The OED defines choice as an adjective as follows: Worthy of being chosen, select, exquisite, of picked quality, of special excellence. This seems to fit your usage. This is a very old word; they have citations for this sense going back to 1370:
1340–70 Alex. & Dind. 727 Him a chalis ful chois wiþ good chere bringen.
It may have fallen out of common usage before being revived as slang (perhaps acquiring new connotations in the process). But it is still around in standard English. For example, here in the U.S., the federal Department of Agriculture assigns quality grades to meat which include Select, Choice, and Prime.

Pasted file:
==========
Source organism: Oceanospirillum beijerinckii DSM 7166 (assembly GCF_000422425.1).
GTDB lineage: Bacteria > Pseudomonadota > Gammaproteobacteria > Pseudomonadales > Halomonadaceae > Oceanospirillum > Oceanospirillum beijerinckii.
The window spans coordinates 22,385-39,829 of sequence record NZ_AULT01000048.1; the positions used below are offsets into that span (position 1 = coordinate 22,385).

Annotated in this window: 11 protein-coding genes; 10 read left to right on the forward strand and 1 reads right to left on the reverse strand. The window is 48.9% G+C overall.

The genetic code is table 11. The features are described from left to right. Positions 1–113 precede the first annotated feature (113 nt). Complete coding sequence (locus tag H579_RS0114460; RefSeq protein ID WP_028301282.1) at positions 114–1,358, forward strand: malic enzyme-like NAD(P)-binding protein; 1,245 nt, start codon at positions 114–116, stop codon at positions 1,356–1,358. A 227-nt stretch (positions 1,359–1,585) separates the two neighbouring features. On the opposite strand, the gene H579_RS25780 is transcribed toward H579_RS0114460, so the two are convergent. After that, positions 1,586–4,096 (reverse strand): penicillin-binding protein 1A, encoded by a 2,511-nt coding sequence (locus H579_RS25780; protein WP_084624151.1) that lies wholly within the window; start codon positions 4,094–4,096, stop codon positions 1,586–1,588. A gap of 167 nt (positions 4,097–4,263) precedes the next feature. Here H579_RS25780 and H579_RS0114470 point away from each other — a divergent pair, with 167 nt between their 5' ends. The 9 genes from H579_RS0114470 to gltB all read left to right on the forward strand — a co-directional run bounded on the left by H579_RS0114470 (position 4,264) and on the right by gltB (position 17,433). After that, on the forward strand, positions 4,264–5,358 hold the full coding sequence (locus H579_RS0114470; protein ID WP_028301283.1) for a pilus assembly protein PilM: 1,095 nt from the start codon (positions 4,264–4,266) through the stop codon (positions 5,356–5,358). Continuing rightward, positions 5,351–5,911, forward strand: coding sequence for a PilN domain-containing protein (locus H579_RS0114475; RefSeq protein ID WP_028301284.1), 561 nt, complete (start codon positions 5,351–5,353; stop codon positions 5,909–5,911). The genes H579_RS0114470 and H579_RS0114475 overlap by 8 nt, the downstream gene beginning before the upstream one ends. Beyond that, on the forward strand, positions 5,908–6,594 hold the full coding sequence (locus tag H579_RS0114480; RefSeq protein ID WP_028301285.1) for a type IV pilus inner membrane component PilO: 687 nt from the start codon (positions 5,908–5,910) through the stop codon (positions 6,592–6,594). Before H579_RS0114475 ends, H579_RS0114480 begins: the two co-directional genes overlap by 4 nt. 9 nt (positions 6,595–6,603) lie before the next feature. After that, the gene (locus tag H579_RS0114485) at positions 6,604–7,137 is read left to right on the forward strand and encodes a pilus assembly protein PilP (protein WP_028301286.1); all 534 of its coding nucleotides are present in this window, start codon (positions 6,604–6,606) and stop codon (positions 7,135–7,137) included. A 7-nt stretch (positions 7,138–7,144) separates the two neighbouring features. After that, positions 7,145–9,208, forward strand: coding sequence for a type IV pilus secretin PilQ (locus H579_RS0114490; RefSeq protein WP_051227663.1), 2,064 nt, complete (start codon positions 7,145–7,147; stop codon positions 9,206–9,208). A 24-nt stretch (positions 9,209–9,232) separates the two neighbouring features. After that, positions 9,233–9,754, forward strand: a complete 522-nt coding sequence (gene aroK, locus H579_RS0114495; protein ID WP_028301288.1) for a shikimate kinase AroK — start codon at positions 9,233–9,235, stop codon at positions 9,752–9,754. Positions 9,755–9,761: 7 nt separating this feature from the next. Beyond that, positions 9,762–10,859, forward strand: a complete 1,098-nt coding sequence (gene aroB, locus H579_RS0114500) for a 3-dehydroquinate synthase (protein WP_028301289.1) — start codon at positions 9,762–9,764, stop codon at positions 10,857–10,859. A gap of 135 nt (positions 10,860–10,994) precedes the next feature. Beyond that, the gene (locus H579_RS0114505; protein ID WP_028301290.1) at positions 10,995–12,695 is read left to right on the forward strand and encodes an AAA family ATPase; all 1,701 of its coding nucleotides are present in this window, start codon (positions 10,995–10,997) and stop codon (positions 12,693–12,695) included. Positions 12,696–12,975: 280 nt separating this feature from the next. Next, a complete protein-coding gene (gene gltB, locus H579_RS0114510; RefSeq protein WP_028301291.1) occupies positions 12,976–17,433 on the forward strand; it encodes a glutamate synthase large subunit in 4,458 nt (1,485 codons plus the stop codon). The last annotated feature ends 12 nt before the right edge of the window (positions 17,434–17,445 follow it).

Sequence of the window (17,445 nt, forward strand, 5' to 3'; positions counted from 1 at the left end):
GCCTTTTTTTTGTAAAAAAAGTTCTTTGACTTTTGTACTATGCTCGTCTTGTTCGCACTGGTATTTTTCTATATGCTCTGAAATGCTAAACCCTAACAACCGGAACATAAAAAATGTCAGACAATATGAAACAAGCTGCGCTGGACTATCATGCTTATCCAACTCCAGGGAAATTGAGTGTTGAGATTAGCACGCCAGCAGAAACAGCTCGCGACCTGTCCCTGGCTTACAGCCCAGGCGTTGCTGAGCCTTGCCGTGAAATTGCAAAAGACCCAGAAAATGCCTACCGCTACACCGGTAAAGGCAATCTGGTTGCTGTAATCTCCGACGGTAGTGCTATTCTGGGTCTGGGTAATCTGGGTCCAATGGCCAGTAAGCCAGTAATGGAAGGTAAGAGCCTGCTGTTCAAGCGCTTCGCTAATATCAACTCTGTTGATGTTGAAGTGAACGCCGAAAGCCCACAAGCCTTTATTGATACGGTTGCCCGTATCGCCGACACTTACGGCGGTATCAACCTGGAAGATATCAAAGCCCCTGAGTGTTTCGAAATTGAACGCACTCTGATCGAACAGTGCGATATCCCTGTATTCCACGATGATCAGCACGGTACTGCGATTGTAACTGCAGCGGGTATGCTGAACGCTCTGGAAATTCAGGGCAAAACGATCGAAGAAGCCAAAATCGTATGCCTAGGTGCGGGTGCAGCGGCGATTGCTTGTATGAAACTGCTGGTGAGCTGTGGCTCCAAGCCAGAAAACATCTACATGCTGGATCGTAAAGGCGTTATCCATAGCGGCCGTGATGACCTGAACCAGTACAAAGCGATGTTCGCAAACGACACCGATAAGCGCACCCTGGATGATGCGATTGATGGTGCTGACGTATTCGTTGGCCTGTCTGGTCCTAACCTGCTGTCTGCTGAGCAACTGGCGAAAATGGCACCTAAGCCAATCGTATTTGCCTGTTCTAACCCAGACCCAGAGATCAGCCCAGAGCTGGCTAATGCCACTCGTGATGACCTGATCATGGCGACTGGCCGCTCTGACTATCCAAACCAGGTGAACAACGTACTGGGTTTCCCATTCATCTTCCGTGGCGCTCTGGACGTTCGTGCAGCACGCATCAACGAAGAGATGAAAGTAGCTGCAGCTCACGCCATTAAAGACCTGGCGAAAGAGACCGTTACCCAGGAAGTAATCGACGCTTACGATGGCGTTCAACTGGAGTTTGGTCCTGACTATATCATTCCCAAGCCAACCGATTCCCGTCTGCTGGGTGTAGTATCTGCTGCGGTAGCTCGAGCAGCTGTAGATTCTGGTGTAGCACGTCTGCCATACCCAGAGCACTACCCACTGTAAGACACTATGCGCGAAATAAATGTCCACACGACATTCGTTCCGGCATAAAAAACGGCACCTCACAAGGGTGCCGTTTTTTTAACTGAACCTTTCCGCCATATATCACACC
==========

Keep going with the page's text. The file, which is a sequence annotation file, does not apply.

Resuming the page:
Often, when obscure or obsolete words are revived as slang, they acquire meanings that are very different (radical, cool) or indeed opposite (sick, killer) to their literal meanings. But sometimes the literal meaning is intended (though sometimes exaggerated). The first example I thought of is heinous.